Kimberly A. Gross

Kimberly Gross is an associate professor of media and public affairs at The George Washington University. Her research focuses on public opinion and political communication and has appeared in the American Journal of Political Science, Political Psychology, Journal of Communication, Social Science Quarterly and the Harvard International Journal of Press/Politics. In the spring of 2006 she was a fellow at the Joan Shorenstein Center for Press, Politics and Public Policy at the John F. Kennedy School of Government. She received her B.A. in Political Science from the University of Wisconsin and her Ph.D. in Political Science from the University of Michigan.

Paul H. Haagen

Paul H. Haagen is Professor of Law at the Duke University School of Law and Co-Director of the Center for Sports Law and Policy at Duke. Between July 2005 to July 2007, he was Chair of the Academic Council (the faculty senate for Duke University). He has been the Chair of Duke's Student Athlete Advisory Committee, the University committee responsible for advising athletes entering careers in professional sports, since 1989, and has acted as a Special University Counsel for NCAA enforcement matters. Professor Haagen is a member of the American Law Institute, the American Bar Association and the Bar of the Commonwealth of Pennsylvania. He has taught and lectured at universities in Austria, Belgium, China, Germany, Japan, Mexico, Switzerland, the United Kingdom and the United States principally on matters related to contracts, arbitration and sports law. He is has served as legal counsel for Olympic athletes and as expert witness for USA Track and Field in cases dealing with doping in sports, and has advised professional athletes on contract matters. He comments regularly in the press on issues related to sports and law. He received a BA from Haverford College, where he played varsity lacrosse, a BA and MA in Modern History from Oxford, where he was a Rhodes Scholar, a PhD in History from Princeton and a JD from Yale. Prior to joining the Duke faculty in 1985, he taught history at Princeton University and practiced law in Philadelphia.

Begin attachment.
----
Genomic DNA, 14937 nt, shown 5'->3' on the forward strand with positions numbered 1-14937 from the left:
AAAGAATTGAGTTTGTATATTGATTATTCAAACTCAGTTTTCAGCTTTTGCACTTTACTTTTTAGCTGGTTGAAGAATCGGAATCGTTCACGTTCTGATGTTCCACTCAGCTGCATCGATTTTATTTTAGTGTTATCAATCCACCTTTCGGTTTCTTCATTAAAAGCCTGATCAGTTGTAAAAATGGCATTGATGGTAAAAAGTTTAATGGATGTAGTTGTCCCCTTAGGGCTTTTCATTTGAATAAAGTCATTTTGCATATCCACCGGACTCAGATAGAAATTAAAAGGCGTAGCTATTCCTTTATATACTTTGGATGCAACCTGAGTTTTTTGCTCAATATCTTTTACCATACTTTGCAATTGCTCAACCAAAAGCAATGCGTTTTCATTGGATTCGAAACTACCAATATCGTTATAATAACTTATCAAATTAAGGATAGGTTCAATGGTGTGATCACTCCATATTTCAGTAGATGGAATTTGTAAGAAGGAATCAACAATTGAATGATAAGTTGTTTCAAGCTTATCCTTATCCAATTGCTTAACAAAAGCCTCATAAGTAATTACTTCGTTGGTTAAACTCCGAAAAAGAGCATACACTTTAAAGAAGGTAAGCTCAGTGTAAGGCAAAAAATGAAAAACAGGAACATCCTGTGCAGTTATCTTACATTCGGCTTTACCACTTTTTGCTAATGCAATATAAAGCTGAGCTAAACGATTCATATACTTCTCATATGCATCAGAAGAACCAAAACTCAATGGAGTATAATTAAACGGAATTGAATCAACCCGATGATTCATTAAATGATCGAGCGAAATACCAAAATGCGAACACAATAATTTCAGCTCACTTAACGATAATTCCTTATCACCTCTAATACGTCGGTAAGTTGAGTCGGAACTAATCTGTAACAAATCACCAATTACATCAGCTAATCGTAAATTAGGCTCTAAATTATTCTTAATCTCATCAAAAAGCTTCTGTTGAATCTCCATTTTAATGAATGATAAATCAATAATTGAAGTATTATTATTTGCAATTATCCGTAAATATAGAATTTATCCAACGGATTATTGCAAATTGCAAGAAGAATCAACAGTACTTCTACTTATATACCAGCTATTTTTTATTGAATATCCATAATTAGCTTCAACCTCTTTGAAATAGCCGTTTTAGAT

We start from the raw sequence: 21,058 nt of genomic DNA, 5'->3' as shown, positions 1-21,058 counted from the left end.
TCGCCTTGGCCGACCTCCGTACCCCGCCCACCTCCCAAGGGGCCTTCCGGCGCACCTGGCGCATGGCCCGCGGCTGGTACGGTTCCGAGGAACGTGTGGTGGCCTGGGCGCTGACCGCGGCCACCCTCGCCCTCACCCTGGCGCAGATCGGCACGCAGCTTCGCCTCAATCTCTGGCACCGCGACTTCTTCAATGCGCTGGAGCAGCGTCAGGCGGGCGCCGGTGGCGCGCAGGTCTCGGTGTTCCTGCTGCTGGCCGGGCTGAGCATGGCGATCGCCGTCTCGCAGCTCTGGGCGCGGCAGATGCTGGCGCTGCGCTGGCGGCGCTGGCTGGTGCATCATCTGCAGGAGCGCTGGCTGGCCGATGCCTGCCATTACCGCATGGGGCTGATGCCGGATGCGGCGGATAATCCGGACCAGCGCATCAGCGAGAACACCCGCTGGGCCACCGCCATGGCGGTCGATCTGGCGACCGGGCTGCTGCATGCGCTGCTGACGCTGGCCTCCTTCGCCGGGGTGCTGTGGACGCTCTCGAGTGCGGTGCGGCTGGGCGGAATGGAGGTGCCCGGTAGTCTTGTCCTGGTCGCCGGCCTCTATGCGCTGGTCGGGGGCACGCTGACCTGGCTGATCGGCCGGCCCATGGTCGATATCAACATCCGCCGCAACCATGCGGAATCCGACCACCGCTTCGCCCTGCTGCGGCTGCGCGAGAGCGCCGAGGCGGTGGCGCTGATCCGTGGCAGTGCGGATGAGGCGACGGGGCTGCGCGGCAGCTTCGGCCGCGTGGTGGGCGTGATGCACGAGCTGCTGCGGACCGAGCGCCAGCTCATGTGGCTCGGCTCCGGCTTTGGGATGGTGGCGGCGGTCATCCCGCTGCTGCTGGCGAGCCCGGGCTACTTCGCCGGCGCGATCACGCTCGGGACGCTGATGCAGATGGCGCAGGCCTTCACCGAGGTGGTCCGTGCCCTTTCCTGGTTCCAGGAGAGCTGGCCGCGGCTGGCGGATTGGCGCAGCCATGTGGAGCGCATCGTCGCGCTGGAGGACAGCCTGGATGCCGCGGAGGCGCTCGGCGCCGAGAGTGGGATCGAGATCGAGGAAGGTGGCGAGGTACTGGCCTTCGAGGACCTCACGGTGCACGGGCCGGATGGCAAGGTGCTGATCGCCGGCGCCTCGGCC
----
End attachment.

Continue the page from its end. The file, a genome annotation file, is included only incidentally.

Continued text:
Harold A. Haddon

Hal Haddon is a 1966 Duke Law School graduate and was Editor-in-Chief of the Duke Law Journal. He practices law in Denver, Colorado specializing in criminal defense and civil litigation. In his career, he has been Chief Trial Deputy of the Colorado State Public Defender's Office and special prosecutor in political corruption cases. His notable criminal defense clients include Dr. Hunter S. Thompson, John Ramsey, and Kobe Bryant. He has represented a number of large public corporations in criminal investigations, including Rockwell International (Rocky Flats), The Boeing Company, and Qwest Communications.

Gary A. Hengstler

Gary A. Hengstler has been the director of the Donald W. Reynolds National Center for the Courts and the Media at The National Judicial College since August 2000. Previously he was the Associate Executive Director/Editor and Publisher at the ABA Journal from 1989-August 2000 and News Editor at the ABA Journal from 1986-1989. In 1985, he started The Texas Lawyer that subsequently was purchased by American Lawyer Media. Mr. Hengstler received his bachelor's degree from Ball State University and his J.D. from Cleveland Marshall College of Law. Mr. Hengstler practiced law from 1983-1984, while also serving as News Editor of the Elyria Chronicle-Telegram, and he currently holds active law licenses in Ohio and Nevada. He has won several writing awards, including awards for a series based on his travels to Sarajevo during the final stages of the Bosnian-Serb war, his interview with Yassir Arafat, and his interview with Supreme Court Justice Thurgood Marshall, the last granted by the justice. He is the author of the book Making Work Work for You, published by the American Bar Association. He teaches First Amendent and Media Law courses at the Reynolds School of Journalism at the University of Nevada-Reno.

Margaret A. Jablonski